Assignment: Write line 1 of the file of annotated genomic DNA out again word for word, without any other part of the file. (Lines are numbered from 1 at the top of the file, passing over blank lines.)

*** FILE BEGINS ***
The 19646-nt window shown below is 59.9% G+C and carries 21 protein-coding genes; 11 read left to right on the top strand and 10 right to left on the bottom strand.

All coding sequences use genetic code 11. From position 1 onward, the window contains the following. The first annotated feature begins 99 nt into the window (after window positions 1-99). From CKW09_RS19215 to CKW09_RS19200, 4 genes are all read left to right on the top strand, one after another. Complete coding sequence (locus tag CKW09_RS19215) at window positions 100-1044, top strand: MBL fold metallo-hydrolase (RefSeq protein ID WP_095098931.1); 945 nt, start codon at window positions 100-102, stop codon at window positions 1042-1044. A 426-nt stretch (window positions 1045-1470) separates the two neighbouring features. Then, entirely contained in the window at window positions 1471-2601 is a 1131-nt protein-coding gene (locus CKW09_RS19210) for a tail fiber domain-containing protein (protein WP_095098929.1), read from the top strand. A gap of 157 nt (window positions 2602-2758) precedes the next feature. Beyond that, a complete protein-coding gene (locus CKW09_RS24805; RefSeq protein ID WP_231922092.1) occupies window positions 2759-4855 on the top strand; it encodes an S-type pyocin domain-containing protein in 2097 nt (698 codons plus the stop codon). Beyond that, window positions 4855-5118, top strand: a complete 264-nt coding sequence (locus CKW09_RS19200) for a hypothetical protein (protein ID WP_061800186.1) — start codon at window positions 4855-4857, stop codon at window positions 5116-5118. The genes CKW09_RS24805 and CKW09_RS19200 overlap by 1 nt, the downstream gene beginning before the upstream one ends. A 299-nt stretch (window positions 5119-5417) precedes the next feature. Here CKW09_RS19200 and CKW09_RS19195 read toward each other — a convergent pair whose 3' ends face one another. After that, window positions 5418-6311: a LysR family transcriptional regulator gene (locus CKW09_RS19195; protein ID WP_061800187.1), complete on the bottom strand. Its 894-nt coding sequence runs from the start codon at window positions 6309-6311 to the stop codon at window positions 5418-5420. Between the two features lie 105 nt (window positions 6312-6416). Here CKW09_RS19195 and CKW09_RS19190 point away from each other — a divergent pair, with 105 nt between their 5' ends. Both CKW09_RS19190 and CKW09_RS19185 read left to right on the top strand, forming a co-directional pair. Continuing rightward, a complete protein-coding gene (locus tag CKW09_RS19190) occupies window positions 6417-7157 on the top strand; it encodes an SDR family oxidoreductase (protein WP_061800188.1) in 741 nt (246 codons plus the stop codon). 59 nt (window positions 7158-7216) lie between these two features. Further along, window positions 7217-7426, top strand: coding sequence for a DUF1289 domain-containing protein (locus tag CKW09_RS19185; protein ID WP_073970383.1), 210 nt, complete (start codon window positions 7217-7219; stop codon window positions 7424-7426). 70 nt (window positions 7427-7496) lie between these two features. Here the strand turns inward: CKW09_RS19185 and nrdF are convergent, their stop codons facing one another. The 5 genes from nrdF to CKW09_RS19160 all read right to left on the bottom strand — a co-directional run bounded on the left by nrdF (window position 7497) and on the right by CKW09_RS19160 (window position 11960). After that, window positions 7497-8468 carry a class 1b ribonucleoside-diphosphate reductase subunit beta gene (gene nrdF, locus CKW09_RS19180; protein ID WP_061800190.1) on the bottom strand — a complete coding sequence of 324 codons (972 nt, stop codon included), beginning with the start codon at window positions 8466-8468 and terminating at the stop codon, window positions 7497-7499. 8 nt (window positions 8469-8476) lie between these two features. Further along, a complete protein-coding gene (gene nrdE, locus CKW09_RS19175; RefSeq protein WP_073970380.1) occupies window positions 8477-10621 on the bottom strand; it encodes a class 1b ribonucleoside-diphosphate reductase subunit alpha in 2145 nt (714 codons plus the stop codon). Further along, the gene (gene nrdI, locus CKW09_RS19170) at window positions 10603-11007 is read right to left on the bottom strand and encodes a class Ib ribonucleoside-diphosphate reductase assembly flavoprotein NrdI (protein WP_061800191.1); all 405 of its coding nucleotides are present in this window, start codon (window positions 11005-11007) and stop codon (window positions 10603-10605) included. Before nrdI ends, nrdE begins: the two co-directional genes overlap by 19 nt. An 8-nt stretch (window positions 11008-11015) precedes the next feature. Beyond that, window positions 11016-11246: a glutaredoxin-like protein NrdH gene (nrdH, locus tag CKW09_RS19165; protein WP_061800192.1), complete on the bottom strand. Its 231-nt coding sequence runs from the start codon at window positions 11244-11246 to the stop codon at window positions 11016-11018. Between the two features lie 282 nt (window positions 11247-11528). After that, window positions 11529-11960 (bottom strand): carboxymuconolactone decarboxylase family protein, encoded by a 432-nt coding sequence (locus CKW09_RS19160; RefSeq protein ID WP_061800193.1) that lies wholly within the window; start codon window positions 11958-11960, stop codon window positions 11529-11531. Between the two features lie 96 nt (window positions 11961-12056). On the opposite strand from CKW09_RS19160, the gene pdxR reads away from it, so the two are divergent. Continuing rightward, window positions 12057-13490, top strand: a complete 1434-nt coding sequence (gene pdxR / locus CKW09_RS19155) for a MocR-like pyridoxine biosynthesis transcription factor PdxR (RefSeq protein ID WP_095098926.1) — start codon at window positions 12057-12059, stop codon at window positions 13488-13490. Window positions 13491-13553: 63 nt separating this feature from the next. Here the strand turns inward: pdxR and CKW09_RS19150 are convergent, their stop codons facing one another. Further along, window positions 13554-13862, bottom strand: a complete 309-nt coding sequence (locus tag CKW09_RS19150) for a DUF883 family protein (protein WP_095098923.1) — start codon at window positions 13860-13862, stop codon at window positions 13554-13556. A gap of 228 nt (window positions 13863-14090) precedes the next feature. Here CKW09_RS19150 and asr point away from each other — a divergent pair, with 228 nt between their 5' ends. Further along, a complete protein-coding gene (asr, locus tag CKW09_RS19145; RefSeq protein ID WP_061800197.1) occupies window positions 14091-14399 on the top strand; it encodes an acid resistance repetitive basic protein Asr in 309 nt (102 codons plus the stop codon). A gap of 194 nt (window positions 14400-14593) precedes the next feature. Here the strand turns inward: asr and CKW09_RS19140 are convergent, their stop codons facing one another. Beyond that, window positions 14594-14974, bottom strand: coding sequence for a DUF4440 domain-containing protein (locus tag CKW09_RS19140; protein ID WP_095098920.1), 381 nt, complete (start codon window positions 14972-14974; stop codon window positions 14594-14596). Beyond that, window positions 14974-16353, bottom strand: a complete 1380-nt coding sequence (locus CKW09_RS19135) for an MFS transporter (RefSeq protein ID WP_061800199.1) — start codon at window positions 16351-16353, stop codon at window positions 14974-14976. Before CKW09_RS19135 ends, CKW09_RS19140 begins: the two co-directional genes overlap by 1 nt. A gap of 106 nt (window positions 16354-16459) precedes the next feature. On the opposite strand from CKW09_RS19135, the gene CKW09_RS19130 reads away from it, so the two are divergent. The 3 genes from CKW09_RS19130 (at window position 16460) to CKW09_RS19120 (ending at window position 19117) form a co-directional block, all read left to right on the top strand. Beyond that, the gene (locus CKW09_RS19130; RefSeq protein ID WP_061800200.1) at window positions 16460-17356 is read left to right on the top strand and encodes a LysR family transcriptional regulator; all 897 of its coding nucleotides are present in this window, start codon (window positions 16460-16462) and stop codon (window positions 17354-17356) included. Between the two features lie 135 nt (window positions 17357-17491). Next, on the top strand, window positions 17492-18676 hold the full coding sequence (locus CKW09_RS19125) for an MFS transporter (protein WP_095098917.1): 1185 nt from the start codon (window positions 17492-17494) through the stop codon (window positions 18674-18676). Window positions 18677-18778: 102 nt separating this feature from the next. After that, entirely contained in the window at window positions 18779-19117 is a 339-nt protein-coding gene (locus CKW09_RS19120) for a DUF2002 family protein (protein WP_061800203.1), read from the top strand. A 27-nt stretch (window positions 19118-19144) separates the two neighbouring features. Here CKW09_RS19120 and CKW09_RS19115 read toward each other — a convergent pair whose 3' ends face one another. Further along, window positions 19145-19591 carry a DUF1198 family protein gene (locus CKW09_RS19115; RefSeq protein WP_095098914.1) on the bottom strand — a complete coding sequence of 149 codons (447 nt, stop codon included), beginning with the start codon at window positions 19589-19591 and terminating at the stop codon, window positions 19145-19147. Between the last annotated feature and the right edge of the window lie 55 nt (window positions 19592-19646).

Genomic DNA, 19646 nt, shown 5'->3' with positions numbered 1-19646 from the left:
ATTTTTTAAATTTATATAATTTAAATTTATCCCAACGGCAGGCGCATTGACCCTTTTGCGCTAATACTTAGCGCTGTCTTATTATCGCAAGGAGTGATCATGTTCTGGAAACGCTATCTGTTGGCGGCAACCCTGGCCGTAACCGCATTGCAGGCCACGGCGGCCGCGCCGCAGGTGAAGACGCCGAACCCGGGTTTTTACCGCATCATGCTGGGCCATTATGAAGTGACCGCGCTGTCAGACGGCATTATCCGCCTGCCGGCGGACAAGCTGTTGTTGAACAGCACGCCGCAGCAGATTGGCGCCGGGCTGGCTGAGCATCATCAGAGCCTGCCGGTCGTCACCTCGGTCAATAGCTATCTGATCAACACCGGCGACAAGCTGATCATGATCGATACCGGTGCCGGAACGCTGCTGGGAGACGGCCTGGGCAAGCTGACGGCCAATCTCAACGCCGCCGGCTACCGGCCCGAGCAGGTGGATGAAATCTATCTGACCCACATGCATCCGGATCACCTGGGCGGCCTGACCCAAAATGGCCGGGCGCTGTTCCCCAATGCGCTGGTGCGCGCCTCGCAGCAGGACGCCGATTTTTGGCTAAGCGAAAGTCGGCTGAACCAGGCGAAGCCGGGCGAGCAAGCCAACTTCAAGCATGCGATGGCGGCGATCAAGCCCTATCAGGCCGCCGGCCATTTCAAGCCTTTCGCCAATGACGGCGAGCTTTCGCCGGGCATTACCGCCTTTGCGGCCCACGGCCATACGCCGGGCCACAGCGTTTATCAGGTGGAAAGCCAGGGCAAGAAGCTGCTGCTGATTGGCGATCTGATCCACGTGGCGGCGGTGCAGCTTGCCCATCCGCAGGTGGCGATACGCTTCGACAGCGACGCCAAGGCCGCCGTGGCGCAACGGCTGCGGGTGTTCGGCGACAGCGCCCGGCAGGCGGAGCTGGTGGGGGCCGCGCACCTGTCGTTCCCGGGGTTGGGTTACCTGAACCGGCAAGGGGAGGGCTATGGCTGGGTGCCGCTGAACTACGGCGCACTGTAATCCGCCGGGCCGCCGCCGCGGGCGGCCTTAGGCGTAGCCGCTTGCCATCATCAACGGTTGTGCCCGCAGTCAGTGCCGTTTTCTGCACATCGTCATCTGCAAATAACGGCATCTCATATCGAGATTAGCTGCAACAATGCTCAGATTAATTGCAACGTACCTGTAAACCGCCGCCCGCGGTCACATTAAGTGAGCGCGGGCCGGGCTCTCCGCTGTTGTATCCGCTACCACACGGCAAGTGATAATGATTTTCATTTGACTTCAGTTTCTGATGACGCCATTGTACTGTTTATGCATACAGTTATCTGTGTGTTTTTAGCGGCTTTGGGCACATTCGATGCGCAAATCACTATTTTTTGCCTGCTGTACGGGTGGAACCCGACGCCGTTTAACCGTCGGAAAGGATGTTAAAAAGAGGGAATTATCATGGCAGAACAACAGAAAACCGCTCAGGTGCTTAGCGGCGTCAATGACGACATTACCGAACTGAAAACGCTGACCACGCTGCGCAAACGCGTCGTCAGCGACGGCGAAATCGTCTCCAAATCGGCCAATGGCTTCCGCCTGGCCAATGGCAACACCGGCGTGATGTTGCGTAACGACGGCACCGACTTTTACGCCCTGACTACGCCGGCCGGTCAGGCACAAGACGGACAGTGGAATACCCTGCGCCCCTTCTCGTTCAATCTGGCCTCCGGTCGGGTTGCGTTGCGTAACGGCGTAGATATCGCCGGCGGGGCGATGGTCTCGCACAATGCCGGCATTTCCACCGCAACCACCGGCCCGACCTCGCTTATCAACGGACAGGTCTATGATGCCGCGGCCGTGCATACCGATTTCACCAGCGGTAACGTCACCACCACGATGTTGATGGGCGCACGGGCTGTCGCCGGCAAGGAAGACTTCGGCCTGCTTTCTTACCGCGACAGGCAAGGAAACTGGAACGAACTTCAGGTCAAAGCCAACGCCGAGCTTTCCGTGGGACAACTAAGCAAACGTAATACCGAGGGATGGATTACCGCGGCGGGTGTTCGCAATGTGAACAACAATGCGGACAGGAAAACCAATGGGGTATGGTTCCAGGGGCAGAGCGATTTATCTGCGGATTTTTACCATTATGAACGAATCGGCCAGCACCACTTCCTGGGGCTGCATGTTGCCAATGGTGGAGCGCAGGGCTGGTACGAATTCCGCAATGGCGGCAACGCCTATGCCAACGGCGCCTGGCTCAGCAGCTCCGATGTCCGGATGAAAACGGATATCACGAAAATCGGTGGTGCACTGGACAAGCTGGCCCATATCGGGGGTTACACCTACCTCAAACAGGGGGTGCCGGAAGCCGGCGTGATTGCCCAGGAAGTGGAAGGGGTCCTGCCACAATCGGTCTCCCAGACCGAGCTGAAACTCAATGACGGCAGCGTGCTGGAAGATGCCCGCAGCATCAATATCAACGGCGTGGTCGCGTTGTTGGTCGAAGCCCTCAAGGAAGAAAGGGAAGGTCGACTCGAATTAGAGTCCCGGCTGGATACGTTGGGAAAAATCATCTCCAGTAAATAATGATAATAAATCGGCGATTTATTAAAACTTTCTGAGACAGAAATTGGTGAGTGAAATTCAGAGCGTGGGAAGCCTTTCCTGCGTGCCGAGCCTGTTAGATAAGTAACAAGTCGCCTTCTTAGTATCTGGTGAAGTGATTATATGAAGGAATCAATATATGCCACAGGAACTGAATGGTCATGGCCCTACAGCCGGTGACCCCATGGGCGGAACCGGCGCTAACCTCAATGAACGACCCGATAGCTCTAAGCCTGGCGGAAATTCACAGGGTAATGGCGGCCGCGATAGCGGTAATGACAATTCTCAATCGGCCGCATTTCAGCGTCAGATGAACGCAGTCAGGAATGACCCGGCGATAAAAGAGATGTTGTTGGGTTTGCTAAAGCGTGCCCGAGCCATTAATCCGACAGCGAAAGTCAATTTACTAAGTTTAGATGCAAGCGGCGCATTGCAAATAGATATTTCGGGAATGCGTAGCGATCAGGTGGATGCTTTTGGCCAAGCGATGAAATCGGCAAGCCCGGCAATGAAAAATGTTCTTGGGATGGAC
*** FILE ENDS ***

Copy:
The 19646-nt window shown below is 59.9% G+C and carries 21 protein-coding genes; 11 read left to right on the top strand and 10 right to left on the bottom strand.